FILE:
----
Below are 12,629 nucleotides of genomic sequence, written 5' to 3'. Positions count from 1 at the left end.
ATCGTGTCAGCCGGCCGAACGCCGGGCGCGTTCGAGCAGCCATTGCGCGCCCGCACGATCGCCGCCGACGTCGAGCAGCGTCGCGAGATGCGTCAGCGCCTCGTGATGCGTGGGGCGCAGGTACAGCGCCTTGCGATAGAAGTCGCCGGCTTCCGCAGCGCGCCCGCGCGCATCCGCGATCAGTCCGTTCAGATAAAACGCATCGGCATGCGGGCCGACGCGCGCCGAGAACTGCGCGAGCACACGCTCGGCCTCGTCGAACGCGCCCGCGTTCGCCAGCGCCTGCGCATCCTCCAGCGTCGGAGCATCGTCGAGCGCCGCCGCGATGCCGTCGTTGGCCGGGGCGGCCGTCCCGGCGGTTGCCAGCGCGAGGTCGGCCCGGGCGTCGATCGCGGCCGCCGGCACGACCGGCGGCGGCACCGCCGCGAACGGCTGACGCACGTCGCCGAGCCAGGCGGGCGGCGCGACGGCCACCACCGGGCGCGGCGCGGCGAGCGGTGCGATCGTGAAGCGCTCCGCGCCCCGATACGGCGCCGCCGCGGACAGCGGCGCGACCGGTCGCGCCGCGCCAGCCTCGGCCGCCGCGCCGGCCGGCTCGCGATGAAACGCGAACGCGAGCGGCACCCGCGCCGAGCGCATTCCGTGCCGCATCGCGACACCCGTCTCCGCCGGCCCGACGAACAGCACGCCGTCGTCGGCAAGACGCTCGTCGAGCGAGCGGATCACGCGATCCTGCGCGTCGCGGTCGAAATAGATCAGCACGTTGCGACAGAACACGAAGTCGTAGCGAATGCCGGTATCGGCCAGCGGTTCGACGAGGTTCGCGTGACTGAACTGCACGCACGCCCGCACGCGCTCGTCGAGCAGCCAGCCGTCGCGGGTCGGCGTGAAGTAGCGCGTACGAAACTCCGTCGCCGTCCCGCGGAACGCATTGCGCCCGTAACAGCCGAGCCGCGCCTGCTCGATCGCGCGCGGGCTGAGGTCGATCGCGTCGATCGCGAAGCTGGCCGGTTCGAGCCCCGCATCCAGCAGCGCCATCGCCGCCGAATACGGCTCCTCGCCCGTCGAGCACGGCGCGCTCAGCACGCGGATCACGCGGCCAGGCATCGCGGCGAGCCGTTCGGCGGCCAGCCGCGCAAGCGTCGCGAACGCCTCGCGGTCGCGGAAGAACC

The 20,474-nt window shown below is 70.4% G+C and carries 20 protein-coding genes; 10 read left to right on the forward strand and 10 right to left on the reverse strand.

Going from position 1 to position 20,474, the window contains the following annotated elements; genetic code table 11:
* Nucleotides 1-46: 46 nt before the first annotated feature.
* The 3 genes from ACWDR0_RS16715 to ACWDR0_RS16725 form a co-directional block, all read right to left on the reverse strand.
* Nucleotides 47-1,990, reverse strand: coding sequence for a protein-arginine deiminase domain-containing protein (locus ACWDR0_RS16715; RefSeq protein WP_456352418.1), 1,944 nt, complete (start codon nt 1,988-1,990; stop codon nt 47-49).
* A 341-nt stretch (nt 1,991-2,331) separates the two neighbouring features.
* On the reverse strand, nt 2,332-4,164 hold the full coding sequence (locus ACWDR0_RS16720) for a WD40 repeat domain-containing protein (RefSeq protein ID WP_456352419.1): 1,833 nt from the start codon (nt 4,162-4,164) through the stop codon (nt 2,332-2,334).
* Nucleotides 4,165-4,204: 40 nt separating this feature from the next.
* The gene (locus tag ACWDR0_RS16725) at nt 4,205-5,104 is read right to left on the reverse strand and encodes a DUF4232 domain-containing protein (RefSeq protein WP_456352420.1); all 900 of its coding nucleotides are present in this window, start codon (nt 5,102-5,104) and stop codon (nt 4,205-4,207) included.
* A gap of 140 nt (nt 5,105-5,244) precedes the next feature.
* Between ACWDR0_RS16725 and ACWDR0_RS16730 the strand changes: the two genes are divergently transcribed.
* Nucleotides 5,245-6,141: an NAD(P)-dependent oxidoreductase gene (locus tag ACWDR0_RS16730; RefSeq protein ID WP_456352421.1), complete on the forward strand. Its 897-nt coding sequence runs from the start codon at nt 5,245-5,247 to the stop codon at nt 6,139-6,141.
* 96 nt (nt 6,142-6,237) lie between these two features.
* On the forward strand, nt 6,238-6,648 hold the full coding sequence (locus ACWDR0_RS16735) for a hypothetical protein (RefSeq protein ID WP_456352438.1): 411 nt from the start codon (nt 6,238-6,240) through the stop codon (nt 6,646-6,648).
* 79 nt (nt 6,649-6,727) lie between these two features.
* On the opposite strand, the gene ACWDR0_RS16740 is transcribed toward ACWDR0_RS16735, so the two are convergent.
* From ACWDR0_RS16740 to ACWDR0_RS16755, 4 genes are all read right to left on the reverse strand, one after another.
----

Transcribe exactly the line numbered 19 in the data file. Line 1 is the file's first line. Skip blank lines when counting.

* From ACWDR0_RS16740 to ACWDR0_RS16755, 4 genes are all read right to left on the reverse strand, one after another.